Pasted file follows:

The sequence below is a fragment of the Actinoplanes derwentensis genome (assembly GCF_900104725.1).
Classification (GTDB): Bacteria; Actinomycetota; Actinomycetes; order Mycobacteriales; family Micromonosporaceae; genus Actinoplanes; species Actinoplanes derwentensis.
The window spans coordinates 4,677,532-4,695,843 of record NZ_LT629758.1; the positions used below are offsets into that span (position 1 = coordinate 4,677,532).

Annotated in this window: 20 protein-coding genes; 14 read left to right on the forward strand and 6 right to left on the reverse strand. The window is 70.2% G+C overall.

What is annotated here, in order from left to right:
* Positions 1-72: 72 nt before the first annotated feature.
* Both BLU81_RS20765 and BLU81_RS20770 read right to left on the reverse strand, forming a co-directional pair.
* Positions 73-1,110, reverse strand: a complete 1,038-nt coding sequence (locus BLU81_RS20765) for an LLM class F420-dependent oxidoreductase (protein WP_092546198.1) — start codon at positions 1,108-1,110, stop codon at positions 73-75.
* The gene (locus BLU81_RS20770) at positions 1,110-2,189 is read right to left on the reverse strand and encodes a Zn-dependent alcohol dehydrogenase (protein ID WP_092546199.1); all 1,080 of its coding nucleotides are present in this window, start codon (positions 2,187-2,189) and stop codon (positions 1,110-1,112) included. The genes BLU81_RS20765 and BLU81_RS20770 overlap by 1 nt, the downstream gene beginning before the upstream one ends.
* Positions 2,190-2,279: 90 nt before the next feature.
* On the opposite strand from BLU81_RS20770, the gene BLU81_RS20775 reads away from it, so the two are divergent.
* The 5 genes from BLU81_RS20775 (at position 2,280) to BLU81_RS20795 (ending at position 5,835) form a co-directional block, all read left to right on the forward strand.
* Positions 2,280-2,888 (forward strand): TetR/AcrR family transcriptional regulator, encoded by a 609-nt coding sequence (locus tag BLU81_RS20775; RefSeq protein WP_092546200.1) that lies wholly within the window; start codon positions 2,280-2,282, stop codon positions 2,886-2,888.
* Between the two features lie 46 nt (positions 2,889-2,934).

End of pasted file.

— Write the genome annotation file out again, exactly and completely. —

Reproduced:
The sequence below is a fragment of the Actinoplanes derwentensis genome (assembly GCF_900104725.1).
Classification (GTDB): Bacteria; Actinomycetota; Actinomycetes; order Mycobacteriales; family Micromonosporaceae; genus Actinoplanes; species Actinoplanes derwentensis.
The window spans coordinates 4,677,532-4,695,843 of record NZ_LT629758.1; the positions used below are offsets into that span (position 1 = coordinate 4,677,532).

Annotated in this window: 20 protein-coding genes; 14 read left to right on the forward strand and 6 right to left on the reverse strand. The window is 70.2% G+C overall.

What is annotated here, in order from left to right:
* Positions 1-72: 72 nt before the first annotated feature.
* Both BLU81_RS20765 and BLU81_RS20770 read right to left on the reverse strand, forming a co-directional pair.
* Positions 73-1,110, reverse strand: a complete 1,038-nt coding sequence (locus BLU81_RS20765) for an LLM class F420-dependent oxidoreductase (protein WP_092546198.1) — start codon at positions 1,108-1,110, stop codon at positions 73-75.
* The gene (locus BLU81_RS20770) at positions 1,110-2,189 is read right to left on the reverse strand and encodes a Zn-dependent alcohol dehydrogenase (protein ID WP_092546199.1); all 1,080 of its coding nucleotides are present in this window, start codon (positions 2,187-2,189) and stop codon (positions 1,110-1,112) included. The genes BLU81_RS20765 and BLU81_RS20770 overlap by 1 nt, the downstream gene beginning before the upstream one ends.
* Positions 2,190-2,279: 90 nt before the next feature.
* On the opposite strand from BLU81_RS20770, the gene BLU81_RS20775 reads away from it, so the two are divergent.
* The 5 genes from BLU81_RS20775 (at position 2,280) to BLU81_RS20795 (ending at position 5,835) form a co-directional block, all read left to right on the forward strand.
* Positions 2,280-2,888 (forward strand): TetR/AcrR family transcriptional regulator, encoded by a 609-nt coding sequence (locus tag BLU81_RS20775; RefSeq protein WP_092546200.1) that lies wholly within the window; start codon positions 2,280-2,282, stop codon positions 2,886-2,888.
* Between the two features lie 46 nt (positions 2,889-2,934).